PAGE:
Hydrochloric Acid into the 50 ml beaker. 3. Clean the Monochrome wire before each test. To do this, rinse it with distilled water from the wash bottle, dip it into the Hydrochloric Acid, and place it in the burner flame for a few moments. 4. Take note of the color of the flame when the wire is clean. This is the color you should see after each cleaning. 5. Once the wire is clean, dip it into one of the solutions, place the wire in the flame, and observe the color of the flame. 6.
Essay Example on Lab Report On Flame Test
Clean the Monochrome wire as directed in step 3, then repeat step 5 until all of the solutions have been tested. Record your observations as you go. 7. Repeat steps 3 through 5 for each of the unknown solutions and try to determine what the solution may be based on your observations of the known substances. Data and Observations: Solution Color of Flame Barium Nitrate green/yellow to orange Copper Nitrate blue/green to orange Lithium Nitrate purple/red to orange Potassium Nitrate pink/purple Sodium Chloride bright orange
Calcium Nitrate red/orange Strontium Nitrate red to orange to yellow Unknown A red/orange – Calcium Nitrate Unknown B pink/purple – Potassium Nitrate Unknown C bright orange – Sodium Chloride The metallic ions that are present in the solutions are Barium Nitrate, Copper Nitrate, Strontium Nitrate, Lithium Nitrate, Potassium Nitrate, Sodium Nitrate, and Calcium Nitrate. Calcium Nitrate is present in Unknown A. Potassium Nitrate is present in Unknown B. Sodium Chloride is present in Unknown C. When the ions burn it is a chemical change.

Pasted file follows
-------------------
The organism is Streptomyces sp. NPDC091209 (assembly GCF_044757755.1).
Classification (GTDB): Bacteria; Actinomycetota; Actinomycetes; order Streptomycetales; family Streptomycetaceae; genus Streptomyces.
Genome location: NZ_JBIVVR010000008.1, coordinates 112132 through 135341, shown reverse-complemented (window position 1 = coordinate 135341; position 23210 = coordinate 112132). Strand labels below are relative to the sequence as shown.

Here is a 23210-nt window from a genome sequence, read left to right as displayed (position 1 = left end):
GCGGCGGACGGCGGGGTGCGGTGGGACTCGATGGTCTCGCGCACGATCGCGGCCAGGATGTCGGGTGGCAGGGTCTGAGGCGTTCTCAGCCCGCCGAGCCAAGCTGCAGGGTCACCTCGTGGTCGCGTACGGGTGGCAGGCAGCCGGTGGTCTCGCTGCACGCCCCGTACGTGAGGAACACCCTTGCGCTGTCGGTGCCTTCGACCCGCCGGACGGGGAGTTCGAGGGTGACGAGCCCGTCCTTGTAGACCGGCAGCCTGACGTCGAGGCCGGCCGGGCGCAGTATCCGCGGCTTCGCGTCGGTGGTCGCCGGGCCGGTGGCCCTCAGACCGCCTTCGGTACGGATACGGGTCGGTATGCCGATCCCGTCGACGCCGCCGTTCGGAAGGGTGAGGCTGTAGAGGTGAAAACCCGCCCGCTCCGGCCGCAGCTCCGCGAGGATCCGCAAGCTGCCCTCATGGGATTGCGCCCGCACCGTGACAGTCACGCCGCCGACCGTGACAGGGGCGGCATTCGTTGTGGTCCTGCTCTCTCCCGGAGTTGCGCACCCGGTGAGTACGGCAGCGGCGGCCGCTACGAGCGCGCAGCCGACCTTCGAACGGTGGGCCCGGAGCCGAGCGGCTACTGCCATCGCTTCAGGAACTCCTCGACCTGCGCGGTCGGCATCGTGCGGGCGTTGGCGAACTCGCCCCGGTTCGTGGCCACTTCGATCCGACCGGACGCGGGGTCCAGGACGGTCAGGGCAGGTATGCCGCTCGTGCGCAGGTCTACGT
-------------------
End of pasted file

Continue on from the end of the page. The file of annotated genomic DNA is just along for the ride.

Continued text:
The colors we saw and the lines of the electromagnetic spectrum are all colors of the rainbow. Calculations: There were no calculations made in this lab. Conclusion: Barium Nitrate burns green/yellow. Copper Nitrate burns blue/green. Lithium Nitrate burns purple/red. Potassium Nitrate burns pink/purple. Sodium Chloride burns bright orange. Calcium Nitrate burns red/orange. Strontium Nitrate burns red, orange, and yellow. If other compounds containing the same metal ions were flame tested, I think that they would burn the same colors, unless mixed with others.